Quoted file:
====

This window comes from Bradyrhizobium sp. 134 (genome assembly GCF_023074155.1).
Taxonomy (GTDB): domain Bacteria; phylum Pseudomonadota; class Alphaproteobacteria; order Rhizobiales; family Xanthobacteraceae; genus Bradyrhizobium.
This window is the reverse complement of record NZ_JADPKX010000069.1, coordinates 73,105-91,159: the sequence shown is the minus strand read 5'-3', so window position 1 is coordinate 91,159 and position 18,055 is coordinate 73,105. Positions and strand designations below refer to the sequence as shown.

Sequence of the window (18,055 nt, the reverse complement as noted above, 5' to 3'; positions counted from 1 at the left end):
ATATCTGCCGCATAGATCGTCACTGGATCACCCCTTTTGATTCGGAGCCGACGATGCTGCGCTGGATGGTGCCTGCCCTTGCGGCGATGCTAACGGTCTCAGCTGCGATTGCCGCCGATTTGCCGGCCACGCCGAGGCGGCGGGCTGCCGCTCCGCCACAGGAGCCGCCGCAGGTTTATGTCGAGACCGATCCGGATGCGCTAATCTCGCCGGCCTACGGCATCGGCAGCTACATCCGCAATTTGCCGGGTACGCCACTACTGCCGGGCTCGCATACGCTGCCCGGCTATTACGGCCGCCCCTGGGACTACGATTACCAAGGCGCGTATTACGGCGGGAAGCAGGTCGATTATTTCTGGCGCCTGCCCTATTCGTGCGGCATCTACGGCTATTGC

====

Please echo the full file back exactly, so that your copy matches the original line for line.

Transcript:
This window comes from Bradyrhizobium sp. 134 (genome assembly GCF_023074155.1).
Taxonomy (GTDB): domain Bacteria; phylum Pseudomonadota; class Alphaproteobacteria; order Rhizobiales; family Xanthobacteraceae; genus Bradyrhizobium.
This window is the reverse complement of record NZ_JADPKX010000069.1, coordinates 73,105-91,159: the sequence shown is the minus strand read 5'-3', so window position 1 is coordinate 91,159 and position 18,055 is coordinate 73,105. Positions and strand designations below refer to the sequence as shown.

Sequence of the window (18,055 nt, the reverse complement as noted above, 5' to 3'; positions counted from 1 at the left end):
ATATCTGCCGCATAGATCGTCACTGGATCACCCCTTTTGATTCGGAGCCGACGATGCTGCGCTGGATGGTGCCTGCCCTTGCGGCGATGCTAACGGTCTCAGCTGCGATTGCCGCCGATTTGCCGGCCACGCCGAGGCGGCGGGCTGCCGCTCCGCCACAGGAGCCGCCGCAGGTTTATGTCGAGACCGATCCGGATGCGCTAATCTCGCCGGCCTACGGCATCGGCAGCTACATCCGCAATTTGCCGGGTACGCCACTACTGCCGGGCTCGCATACGCTGCCCGGCTATTACGGCCGCCCCTGGGACTACGATTACCAAGGCGCGTATTACGGCGGGAAGCAGGTCGATTATTTCTGGCGCCTGCCCTATTCGTGCGGCATCTACGGCTATTGC